In Jewel, the Obama administration has already twice invoked the “state secrets” privilege, a mechanism left behind from the McCarthy-era persecution of Communist sympathizers which effectively lets the government ‘turn off’ the Constitution and the justice system whenever they feel that a case might jeopardize national security. The administration has promised to limit its use of the privilege to situations which present the potential for “significant harm” to the country. But that promise obviously hasn’t stopped them from deflecting recent challenges to warrantless wiretapping and other government counterterrorism initiatives — like indefinite detention provisions, or the secret program for targeted killings carried out by drones — nor will it necessarily restrain future administrations from doing the same.

Jewel may be the last chance for meaningful judicial review of the wiretapping programs in the foreseeable future. Failing that, the only remaining response for journalists and others dealing in sensitive overseas communications may be exactly what digital activists have been advocating for decades: widespread personal encryption. But aside from being somewhat impractical, the necessity of encrypted communications would more broadly underscore just how thoroughly the legal system has failed to protect citizens from unnecessary intrusion.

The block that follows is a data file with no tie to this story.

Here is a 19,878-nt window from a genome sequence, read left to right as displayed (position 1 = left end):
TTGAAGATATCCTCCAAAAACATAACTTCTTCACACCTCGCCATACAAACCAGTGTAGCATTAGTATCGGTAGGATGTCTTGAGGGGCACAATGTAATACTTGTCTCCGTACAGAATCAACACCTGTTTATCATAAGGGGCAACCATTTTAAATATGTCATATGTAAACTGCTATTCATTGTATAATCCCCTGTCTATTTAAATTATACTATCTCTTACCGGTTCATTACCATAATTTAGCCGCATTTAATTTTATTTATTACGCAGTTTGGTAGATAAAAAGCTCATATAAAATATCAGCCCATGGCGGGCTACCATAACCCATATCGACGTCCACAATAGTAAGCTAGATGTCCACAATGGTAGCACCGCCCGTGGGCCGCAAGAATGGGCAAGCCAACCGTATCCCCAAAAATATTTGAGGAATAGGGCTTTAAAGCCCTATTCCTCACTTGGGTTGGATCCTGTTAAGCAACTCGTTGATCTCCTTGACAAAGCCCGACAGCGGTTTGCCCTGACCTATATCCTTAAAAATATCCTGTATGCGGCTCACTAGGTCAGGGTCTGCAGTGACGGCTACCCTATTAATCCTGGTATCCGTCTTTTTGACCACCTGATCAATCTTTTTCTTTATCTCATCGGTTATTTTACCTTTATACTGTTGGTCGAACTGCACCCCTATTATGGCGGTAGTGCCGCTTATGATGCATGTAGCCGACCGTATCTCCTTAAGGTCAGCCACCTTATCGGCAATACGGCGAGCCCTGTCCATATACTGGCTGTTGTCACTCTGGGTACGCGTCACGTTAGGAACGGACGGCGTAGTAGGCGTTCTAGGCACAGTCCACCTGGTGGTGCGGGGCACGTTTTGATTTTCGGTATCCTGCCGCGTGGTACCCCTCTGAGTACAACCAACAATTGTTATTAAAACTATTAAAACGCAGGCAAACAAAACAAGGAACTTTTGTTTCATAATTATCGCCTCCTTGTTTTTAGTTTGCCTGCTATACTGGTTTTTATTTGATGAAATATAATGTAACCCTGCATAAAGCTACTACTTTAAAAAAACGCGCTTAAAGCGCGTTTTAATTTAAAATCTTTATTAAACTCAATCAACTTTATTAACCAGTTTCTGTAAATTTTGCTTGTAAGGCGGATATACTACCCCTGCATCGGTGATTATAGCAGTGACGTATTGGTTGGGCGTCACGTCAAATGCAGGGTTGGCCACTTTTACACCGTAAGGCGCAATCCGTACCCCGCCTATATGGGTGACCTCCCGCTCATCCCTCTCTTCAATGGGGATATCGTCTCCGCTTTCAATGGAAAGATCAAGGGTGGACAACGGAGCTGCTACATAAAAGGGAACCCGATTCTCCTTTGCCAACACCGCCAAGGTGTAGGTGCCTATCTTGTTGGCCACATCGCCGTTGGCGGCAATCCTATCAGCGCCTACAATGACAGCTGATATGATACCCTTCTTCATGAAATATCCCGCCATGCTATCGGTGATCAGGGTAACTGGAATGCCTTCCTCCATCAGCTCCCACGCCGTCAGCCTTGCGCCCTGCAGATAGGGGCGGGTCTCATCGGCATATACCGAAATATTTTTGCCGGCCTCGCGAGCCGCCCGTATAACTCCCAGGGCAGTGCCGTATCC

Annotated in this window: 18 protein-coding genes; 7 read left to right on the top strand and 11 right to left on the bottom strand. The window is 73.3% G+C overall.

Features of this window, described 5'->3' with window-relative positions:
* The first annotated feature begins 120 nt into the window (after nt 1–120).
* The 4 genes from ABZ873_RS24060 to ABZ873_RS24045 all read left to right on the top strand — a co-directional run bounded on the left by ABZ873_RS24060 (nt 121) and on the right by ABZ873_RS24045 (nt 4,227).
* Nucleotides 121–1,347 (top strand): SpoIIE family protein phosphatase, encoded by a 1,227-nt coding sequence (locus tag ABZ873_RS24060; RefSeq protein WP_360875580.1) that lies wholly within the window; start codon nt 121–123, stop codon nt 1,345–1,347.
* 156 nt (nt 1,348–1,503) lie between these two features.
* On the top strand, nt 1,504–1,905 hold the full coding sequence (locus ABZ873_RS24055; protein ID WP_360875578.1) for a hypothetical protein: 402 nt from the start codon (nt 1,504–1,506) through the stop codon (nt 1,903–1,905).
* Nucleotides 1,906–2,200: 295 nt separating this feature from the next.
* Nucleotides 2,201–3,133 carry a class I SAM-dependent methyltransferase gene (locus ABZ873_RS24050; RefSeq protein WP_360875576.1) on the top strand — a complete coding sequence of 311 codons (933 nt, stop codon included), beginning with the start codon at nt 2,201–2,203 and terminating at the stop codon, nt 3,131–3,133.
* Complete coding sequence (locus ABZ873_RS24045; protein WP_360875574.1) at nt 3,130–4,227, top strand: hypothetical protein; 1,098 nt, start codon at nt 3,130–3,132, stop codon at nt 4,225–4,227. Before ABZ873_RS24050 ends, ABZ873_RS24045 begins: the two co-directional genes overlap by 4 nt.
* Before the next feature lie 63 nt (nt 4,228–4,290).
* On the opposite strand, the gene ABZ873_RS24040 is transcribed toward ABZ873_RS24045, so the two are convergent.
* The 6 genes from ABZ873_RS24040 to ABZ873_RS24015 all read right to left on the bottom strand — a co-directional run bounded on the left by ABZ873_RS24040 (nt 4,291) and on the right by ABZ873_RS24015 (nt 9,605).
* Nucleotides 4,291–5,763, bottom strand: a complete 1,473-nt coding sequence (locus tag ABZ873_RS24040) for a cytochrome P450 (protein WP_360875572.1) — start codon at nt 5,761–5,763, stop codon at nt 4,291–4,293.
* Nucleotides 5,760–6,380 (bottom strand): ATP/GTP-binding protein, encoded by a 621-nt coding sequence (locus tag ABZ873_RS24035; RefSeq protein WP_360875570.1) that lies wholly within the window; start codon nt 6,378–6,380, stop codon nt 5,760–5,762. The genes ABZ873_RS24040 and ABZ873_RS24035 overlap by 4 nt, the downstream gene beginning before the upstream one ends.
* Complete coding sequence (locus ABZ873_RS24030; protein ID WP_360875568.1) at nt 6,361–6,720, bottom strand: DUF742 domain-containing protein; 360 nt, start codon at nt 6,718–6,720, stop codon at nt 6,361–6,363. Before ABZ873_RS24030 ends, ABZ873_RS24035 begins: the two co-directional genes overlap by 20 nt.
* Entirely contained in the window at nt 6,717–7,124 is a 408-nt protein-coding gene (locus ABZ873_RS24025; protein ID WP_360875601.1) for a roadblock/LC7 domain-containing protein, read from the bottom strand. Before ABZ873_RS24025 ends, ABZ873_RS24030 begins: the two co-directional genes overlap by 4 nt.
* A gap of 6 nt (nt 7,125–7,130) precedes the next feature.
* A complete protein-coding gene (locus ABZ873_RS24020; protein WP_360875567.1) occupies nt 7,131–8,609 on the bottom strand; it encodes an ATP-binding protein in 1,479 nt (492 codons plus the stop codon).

Lawful Access is Dead, Long Live Lawful Intercept!

So, the takeaway from this post is that Industry Canada’s proposed modifications significantly expand the volume and types of communications that ISPs must be able to intercept and preserve. Further, the Department is considering expanding interception requirements across all wireless spectrum holders; it needn’t just affect the LTE spectrum. We also know that Public Safety is modifying how ISPs have to preserve information related to geolocational, communications content, or transmission data. Together, these Departments’ actions are expanding government surveillance capacities in the absence of the lawful access legislation.

Industry Canada’s and Public Safety’s changes to how communications are intercepted should be put on hold until the government can convince Canadians about the need for these powers, and pass legislation authorizing the expansion of government surveillance. Decisions that are made surrounding interception capabilities are not easily reversed because once the technology is in place it is challenging to remove; as such, the government’s proposed modifications to intercept capabilities should be democratically legitimated before they are instantiated in practice.


The same vulnerabilities that enable crime in the first place also give law enforcement a way to wiretap — when they have a narrowly targeted warrant and can’t get what they’re after some other way. The very reasons why we have Patch Tuesday followed by Exploit Wednesday, why opening e-mail attachments feels like Russian roulette, and why anti-virus software and firewalls aren’t enough to keep us safe online provide the very backdoors the FBI wants.

* Matt Blaze and Susan Landau, “The FBI Needs Hackers, Not Backdoors